For instance, when a fraudster steals your mobile number and they keep sending random calls proclaiming they are salespeople, the effect is not dire as someone who loses thousands of dollars from their bank account.

Dreadful instances of identity theft comprise serious damage to one’s good name, missing out in scholarship and job application lists, losing a significant amount of money, etc.

Generally, victims of identity theft suffer financial toll, emotional toll, physical toll, and social toll.

Consequences of Identity Theft

1. Financial Loss


Loss of finances is considered as the most dreadful effect of identity theft.

In most times, fraudulent buying done by using the information of a stolen debit card is catered for by the victim’s bank account.

It becomes even more painful when the victim realizes that the process of recovering their money is difficult. Often, victims are left financially ravaged.

The lost money can take a long time to recover or may end up being completely lost.

If the activity turns out to be very complicated, legal fees would be paid to purchase expert advice.

Regarding the kind of information accessed by criminals, some of the hurdles victims will encounter in their recovery process include:

  • Disputing the acts committed on their credit or debit card by the identity thief and rushing to replace the card(s).
  • “Cleansing” the infected bank account(s) and applying for another one.
  • Cooperating with officers from the social security department if the criminal used their social security information to secure a job
  • Collaborating with the tax officers if the criminal used their details to obtain a tax refund.

Identity thieves can steal people’s personal information to take over their businesses or even their bank accounts, compromising their retirement benefits, mortgages and even their children’s education funds.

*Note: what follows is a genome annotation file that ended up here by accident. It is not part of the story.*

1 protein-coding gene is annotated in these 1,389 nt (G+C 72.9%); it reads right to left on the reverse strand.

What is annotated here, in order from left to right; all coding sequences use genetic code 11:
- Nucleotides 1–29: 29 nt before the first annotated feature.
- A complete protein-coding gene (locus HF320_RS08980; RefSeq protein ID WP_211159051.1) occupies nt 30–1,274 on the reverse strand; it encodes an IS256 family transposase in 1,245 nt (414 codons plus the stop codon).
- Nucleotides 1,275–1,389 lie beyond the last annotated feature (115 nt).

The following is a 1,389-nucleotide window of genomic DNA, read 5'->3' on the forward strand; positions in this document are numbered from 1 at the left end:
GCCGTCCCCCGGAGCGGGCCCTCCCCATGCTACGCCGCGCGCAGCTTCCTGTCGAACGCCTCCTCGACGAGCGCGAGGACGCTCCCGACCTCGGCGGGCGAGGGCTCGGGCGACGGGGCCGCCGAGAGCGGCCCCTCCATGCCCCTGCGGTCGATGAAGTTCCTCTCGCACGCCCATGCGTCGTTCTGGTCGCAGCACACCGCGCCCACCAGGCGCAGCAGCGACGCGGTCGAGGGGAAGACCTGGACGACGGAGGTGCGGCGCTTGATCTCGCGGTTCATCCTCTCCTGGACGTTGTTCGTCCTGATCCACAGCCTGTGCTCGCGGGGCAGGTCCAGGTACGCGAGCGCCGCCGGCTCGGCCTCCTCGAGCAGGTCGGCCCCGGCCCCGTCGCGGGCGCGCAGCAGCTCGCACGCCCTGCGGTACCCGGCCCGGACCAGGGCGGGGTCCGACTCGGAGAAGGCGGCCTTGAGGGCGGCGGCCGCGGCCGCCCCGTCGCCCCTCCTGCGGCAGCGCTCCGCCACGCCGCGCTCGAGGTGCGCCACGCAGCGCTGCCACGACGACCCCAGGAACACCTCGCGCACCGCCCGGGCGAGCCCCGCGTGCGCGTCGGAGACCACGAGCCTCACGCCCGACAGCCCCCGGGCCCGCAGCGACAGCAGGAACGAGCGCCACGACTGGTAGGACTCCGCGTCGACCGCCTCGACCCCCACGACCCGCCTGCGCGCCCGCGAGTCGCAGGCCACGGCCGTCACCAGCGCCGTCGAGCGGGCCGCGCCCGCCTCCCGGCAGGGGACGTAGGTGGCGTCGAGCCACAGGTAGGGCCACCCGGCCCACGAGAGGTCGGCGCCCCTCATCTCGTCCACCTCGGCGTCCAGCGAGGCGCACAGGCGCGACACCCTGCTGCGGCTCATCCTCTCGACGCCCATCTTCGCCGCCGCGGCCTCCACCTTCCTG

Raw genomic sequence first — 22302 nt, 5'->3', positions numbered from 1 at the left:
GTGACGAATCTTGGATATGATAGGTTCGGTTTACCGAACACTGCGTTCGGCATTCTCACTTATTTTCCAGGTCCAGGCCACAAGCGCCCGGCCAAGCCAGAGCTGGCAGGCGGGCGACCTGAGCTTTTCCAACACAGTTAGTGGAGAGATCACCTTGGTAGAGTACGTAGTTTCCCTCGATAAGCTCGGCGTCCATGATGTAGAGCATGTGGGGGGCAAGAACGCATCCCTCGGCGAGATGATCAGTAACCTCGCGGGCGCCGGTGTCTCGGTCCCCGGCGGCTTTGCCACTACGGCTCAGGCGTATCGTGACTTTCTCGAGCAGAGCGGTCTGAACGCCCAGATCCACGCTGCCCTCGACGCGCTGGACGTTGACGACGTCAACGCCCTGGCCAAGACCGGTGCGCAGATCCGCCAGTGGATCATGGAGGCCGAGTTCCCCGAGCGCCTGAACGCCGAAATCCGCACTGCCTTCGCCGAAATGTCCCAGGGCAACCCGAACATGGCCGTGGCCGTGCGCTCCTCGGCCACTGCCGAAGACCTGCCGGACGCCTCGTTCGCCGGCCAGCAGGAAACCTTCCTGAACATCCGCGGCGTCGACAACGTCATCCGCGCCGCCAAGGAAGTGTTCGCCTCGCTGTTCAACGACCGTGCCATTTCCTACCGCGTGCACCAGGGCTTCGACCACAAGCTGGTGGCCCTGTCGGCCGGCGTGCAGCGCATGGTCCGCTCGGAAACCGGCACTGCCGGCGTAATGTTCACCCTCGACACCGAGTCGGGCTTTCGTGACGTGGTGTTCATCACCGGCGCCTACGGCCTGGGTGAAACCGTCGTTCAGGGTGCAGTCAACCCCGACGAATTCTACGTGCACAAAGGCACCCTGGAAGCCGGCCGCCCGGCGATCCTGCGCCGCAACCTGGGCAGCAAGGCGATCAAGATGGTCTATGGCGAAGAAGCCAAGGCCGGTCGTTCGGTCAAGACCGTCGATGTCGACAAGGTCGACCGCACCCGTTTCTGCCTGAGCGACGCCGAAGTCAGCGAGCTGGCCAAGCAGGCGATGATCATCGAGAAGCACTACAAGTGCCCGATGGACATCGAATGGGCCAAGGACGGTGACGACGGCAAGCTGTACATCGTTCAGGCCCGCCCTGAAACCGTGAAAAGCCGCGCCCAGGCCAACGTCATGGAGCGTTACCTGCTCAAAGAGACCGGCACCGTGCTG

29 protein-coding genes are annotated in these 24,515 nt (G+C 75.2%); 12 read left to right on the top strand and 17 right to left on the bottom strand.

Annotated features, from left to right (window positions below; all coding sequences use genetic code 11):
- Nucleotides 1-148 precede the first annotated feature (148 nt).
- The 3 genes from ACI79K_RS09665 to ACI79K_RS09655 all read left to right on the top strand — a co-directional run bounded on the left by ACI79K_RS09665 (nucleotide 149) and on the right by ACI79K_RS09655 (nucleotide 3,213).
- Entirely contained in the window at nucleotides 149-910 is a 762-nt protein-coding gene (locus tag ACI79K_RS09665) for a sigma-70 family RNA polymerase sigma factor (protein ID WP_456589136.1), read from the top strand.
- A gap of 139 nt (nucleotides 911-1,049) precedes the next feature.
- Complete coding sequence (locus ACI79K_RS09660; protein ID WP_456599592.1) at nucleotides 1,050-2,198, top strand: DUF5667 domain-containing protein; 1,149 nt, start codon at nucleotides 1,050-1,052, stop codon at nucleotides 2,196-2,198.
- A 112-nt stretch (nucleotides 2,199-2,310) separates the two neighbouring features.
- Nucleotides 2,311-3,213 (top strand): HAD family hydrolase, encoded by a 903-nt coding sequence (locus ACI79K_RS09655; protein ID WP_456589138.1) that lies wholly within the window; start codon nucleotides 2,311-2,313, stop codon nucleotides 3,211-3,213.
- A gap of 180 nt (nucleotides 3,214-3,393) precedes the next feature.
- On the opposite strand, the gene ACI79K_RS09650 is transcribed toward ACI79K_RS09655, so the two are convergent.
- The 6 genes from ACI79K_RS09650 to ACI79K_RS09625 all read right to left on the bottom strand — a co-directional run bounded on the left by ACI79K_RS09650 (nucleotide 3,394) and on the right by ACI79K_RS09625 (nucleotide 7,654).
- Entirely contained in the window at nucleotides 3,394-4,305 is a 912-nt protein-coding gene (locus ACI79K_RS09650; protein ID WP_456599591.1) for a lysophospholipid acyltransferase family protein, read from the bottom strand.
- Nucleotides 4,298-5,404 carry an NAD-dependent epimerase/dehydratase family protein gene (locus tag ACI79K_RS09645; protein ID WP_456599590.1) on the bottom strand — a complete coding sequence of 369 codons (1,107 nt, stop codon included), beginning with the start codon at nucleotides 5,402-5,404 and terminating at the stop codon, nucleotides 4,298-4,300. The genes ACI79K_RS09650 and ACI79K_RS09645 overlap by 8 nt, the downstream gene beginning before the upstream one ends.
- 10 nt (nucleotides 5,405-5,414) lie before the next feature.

Losing one’s personal information is not an easy way.

Identity thieves may not use this information soon; they can wait for even a couple of months or years until when the victims are not attentive to the risk.

They can as well sell this information to their counterparts in the DARK WEB. So, it’s critical to stay alert and pay a close watch for red flags.

2. Emotional Toll

Identity theft is a faceless criminal activity that triggers a couple of emotional feelings.

Victims of identity theft suffer from emotional torture upon realizing that their personal information has fallen on the wrong hands.

The initial feeling a victim of identity theft feels is anger.

After this shocking instance, several souring and long-lasting emotions would arise.

Emotional devastation involves frustrations, rage, isolation, shame, and fear of their financial and physical safety.

In severe cases, some suicide cases are reported.

A criminal that steals one’s PII could commit criminal acts using their name that can directly destroy their good name and be had to redeem. For instance, when applying for employment and criminal records appear, this will ruin not only your opportunity but also your self-esteem. This may end up being arrested for offenses that you didn’t know.

Victims of identity theft end up blaming themselves, their friends and family members for failing to watch who gains access to their personal information. Oftentimes, perpetrators of identity theft remain anonymous, causing a feeling of helplessness as justice will never get served.